US Airstrikes In Yemen Increasing

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Katie Aguilera

According to Navy Captain Jeff Davis, a Pentagon spokesman, the US has conducted some 50 airstrikes in Yemen from February 28 through last week.  And last weekend, after numerous strikes in eastern Yemen targeting Al Qaeda in the Arabian Peninsula, or AQAP, the total now stands at 70, according to Captain Davis.

Bill Roggio wrote in his April 4, 2017 Long War Journal post that the total number of US airstrikes in Yemen since the beginning of the year is more than 75, which he notes is “already nearly double the yearly total since the drone program against al Qaeda in Yemen began in 2009.”  He adds that “the previous record number of airstrikes conducted by the US in Yemen in any one year was 41 in 2009.”

(Just a reminder, the United States is not at war with Yemen.  For more on how the US justifies such strikes outside of areas it is actively at war, read what I wrote here.)

Yemen has been in the midst of a brutal war with Saudi Arabia for nearly two years.  Adam Johnson writes in a February 27, 2017 FAIR article that the war has “left over 10,000 dead, 40,000 wounded, 2.5 million internally displaced, 2.2 million children suffering from malnutrition and over 90 percent of civilians in need of humanitarian aid.”

His article goes on to discuss the threat of famine Yemen faces as a result of the war that has received media attention lately.  Johnson rightfully points out that the major media outlets ignore the role of the US in the crisis.  He concludes his article with this:

A first step to putting political pressure on Trump to mitigate the suffering in Yemen is for the US public to speak out about their government’s role—a condition unlikely to be met if corporate media never bother to mention it.

Another question the media rarely raises is what these airstrikes ultimately accomplish.  Captain Davis stated that “we continue to target AQAP in Yemen, and this is done in the interest of disrupting a terror organization that presents a very significant threat to the United States.”

That vague explanation does not address the threat of increasing the ranks of the very terrorist organization we are attacking.  In a September 2, 2014 report for Yemen Times, Ali Abulohoom discusses the PTSD experienced by Yemeni citizens as a result of drone strikes, as well as the continuous fear of future strikes that they live with.  He also writes of another effect of airstrikes.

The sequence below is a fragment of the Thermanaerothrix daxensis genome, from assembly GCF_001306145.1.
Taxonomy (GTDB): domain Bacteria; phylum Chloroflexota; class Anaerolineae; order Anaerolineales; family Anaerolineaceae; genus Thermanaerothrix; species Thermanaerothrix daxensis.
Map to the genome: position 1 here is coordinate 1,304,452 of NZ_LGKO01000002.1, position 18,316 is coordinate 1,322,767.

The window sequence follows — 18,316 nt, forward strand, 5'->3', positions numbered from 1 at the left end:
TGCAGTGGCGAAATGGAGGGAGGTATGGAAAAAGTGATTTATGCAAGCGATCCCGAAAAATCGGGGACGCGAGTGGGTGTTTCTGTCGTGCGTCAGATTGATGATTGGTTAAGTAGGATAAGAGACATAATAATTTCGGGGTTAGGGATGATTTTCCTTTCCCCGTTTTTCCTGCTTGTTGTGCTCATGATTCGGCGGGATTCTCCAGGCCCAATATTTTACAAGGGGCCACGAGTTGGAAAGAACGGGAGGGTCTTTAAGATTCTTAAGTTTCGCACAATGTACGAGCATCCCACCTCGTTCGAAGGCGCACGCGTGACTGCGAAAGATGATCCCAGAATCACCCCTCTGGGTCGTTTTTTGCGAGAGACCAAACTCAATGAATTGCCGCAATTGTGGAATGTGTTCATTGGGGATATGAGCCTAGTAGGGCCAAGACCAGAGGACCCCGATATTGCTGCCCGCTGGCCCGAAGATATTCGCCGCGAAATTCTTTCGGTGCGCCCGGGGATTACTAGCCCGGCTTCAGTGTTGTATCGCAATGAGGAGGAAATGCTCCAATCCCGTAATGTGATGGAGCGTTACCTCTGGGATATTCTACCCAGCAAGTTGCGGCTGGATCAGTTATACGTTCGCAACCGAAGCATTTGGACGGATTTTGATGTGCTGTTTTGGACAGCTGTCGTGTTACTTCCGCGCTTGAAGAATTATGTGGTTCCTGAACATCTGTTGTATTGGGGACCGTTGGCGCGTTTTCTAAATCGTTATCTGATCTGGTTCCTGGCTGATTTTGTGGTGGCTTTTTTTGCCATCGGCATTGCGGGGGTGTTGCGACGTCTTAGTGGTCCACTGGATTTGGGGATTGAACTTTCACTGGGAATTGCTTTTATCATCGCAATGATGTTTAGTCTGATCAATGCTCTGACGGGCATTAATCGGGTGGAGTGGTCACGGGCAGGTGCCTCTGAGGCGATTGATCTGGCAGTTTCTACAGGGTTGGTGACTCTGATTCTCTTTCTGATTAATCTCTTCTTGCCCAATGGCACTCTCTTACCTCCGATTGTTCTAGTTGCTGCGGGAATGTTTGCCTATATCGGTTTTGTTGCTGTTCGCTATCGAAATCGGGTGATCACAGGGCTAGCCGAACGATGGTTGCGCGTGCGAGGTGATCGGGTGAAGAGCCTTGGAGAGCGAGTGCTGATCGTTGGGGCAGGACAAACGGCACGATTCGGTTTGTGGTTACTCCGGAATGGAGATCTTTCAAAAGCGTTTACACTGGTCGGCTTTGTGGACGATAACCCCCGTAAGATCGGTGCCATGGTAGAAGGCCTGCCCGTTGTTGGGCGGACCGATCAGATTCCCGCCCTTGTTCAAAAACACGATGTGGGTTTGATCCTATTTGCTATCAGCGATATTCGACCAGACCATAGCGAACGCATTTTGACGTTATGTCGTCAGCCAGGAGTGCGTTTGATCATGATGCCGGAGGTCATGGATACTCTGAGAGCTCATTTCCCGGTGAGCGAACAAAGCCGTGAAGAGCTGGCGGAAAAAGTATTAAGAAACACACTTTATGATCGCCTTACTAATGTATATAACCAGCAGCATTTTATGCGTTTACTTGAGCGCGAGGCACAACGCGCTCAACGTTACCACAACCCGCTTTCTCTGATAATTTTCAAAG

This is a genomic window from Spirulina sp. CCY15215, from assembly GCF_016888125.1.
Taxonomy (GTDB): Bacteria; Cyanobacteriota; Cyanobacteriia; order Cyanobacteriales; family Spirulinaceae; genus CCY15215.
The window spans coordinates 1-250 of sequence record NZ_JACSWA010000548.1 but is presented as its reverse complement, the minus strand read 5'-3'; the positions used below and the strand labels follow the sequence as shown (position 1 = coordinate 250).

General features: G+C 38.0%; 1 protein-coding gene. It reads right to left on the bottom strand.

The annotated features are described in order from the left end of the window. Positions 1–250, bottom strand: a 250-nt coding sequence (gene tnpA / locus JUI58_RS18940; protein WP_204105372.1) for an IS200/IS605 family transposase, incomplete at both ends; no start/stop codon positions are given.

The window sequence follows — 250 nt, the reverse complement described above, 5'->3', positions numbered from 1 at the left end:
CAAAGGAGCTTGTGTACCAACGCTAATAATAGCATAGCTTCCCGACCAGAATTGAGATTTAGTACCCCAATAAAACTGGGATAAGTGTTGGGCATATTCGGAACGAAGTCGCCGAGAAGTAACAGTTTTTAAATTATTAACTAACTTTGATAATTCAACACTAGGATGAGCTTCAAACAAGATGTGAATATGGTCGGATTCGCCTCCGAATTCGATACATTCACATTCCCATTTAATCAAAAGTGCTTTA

The article states, “it is well-known that animosity against the United States is mounting as the attacks have intensified in recent years,” and concludes with the following quote:

“As long as the United States continues to strike areas in Yemen with drones which are claiming the lives of innocents in addition to their targets, support for Al-Qaeda is going to increase.”

Al-Mohammed Al-Ahmadi

This statement has been echoed by four former drone operators who wrote an open letter to the Obama administration arguing against drone strikes.  In the letter, they state that the killing of innocent civilians by drone strikes served to fuel “the feelings of hatred that ignited terrorism and groups like ISIS, while also serving as a fundamental recruitment tool similar to Guantanamo Bay.  This administration and its predecessors have built a drone program that is one of the most devastating driving forces for terrorism and destabilization around the world.”

As many feared, the new administration shows no indication of slowing the use of targeted killing through drone strikes.  Instead, it appears the strikes will increase, leading to more innocent lives lost, and more anger and hatred towards the United States.  And the drive for revenge.

Image courtesy of pixabay

 

Fiction Frenzy

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Recently, I spent about a month turning this:

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into this: